The dynamic classroom: using ‘Reacting to the Past’ in active interdisciplinary courses
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Citation (published version)K. LaMontagne. 2020. "The Dynamic Classroom: Using ‘Reacting to the Past’ in Active Interdisciplinary Courses." Impact: The Journal of the Center for Interdisciplinary Teaching & Learning, Volume 9, Issue 2,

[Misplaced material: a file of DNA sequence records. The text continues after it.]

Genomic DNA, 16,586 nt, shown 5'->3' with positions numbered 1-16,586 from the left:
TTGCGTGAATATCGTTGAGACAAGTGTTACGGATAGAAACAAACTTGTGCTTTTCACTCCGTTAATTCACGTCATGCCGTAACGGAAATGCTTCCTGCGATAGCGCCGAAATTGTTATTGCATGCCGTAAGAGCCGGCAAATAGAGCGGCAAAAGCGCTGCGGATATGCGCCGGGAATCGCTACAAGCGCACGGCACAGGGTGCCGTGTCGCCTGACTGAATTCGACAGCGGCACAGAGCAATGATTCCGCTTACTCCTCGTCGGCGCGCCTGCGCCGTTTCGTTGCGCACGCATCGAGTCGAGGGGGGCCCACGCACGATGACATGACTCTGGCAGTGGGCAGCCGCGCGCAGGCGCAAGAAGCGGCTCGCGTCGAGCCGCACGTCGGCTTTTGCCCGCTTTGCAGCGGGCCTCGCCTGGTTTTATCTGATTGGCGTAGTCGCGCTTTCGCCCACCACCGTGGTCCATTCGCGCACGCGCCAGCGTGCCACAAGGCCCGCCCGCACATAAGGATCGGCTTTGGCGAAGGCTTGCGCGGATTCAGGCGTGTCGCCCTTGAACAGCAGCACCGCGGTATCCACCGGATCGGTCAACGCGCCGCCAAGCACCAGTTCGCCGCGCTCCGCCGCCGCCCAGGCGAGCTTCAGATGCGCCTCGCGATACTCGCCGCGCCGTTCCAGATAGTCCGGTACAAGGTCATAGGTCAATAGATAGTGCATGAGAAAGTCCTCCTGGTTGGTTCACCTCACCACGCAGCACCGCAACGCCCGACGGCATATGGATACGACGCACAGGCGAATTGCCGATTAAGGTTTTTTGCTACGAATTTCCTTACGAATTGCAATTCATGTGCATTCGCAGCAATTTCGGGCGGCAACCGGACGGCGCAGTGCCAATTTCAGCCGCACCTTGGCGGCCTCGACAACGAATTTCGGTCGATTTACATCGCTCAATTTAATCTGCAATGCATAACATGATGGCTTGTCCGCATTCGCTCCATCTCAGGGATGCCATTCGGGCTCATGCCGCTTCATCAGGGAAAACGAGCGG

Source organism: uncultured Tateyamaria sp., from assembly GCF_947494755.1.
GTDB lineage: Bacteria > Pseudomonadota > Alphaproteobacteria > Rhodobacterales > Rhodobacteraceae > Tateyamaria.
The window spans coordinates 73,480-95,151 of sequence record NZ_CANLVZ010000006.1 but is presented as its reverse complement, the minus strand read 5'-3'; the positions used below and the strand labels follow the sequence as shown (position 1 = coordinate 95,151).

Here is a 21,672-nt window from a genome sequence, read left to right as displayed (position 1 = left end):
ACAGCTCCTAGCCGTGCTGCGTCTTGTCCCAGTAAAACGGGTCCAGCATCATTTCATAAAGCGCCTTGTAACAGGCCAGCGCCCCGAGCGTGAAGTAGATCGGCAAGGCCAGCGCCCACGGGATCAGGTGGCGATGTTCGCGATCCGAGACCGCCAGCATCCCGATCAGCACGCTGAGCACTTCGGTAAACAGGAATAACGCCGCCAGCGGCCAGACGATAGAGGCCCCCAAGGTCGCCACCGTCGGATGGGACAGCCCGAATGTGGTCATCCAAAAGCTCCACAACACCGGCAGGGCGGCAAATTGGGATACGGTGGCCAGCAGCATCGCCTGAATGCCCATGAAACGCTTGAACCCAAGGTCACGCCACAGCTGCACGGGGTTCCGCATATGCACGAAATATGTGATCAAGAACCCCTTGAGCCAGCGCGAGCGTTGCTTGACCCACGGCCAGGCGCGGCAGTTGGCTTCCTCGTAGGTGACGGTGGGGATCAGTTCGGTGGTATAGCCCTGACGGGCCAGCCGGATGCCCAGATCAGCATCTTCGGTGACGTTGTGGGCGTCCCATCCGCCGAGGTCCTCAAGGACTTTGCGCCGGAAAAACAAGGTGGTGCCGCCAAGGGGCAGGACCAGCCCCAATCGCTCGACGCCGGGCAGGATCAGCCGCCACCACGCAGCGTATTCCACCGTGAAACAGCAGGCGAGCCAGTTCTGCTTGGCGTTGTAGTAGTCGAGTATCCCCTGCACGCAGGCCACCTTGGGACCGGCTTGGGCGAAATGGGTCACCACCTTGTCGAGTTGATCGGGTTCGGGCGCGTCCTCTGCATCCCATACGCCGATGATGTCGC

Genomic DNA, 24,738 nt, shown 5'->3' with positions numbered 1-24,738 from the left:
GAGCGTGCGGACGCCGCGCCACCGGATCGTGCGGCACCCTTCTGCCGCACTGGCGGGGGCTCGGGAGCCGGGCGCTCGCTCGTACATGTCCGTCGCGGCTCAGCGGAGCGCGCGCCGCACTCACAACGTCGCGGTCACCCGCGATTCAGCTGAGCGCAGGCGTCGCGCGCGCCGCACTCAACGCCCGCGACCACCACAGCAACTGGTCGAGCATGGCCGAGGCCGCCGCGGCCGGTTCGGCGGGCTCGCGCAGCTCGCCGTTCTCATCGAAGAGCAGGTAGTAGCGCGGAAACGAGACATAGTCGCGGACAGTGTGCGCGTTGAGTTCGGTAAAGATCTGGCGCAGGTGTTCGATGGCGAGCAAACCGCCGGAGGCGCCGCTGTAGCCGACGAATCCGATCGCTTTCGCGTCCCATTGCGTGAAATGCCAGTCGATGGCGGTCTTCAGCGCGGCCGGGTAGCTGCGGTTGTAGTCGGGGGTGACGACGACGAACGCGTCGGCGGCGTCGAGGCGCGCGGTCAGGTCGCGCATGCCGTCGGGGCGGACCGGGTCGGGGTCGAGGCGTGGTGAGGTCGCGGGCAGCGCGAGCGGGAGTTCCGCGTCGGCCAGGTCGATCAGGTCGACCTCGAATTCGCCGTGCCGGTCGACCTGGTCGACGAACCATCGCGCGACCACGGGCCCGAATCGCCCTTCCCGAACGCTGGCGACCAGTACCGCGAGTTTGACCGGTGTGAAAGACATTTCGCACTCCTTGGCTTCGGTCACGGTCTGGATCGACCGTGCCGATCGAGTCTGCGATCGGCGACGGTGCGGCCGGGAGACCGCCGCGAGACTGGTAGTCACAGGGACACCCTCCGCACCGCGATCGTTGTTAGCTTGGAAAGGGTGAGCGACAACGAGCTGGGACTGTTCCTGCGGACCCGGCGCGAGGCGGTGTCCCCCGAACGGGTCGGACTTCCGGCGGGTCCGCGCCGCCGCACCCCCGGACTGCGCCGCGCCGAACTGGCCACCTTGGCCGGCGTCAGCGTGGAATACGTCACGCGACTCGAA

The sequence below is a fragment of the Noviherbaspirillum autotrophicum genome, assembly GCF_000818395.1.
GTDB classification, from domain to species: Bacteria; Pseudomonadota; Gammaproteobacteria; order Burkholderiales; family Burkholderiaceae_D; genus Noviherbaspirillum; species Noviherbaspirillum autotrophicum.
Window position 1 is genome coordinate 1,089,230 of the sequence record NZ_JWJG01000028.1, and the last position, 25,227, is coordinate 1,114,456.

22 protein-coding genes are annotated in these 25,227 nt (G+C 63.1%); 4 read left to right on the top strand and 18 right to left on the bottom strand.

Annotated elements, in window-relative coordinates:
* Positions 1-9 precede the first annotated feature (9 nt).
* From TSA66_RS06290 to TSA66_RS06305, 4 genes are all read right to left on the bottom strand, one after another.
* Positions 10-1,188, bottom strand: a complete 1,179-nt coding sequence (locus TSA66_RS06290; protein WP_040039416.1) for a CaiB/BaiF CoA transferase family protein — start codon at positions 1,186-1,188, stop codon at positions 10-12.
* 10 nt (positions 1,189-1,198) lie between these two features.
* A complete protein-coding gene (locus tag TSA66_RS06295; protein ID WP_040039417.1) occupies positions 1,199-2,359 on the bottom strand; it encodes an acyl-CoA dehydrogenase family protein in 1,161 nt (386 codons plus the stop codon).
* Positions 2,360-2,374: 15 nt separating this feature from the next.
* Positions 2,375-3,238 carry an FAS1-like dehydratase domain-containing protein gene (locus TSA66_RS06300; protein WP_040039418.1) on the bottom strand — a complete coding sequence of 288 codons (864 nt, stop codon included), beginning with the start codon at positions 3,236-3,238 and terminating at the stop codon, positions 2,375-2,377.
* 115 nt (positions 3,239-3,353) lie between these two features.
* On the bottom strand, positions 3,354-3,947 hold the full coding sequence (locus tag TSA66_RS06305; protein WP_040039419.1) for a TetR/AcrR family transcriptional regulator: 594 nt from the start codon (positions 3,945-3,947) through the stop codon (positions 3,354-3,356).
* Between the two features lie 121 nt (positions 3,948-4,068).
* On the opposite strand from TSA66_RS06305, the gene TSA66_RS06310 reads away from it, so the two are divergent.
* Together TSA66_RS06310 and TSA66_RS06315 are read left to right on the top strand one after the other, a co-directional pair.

Imagine a classroom where a trumpet-playing student leads a march through the halls of their academic building while playing the “Internationale,” or the class walls are covered with student-created propaganda advocating for women’s suffrage. This same classroom will be the site of weeks of debate, laughter, and dismay as students take part in the gamified role-playing pedagogy of Reacting to the Past (RTTP). Reacting to the Past was developed at Barnard by Mark Carnes in the late 1990s and has slowly grown in practice to over 400 campuses with a game library spanning hundreds of years and topics. This pedagogy employs a number of learning styles such as lecture (passive), role-playing (active), creative (active), and speeches (active/rhetorical). A dynamic hybrid (and ‘flipped’) classroom can be achieved using RTTP with careful planning, ‘character’ assignments, and creating student buy-in. In this article, I begin by outlining how the pedagogy itself works and current scholarship on RTTP. Then drawing on my past experience teaching introductory, interdisciplinary general studies (core program) courses (history/political science with a British Atlantic scope), I will recount how I integrated numerous expected learning outcomes for assessment using RTTP, and most specifically Mary Jane Treacy’s exceptional game, Greenwich Village, 1913: Suffrage, Labor, and the New Woman (2015). I will revisit how myself and others have used experiential education as part of this work. Further, I will outline the successes and drawbacks of the RTTP pedagogy in a general studies introductory classes across the social sciences (which focus on history, politics, economics, sociology) and make suggestions for adopting the methodology in existing academic curriculum. In doing so, I will recount the moments of synergy and synthesis in RTTP that create a provocative, active student-centered classroom.
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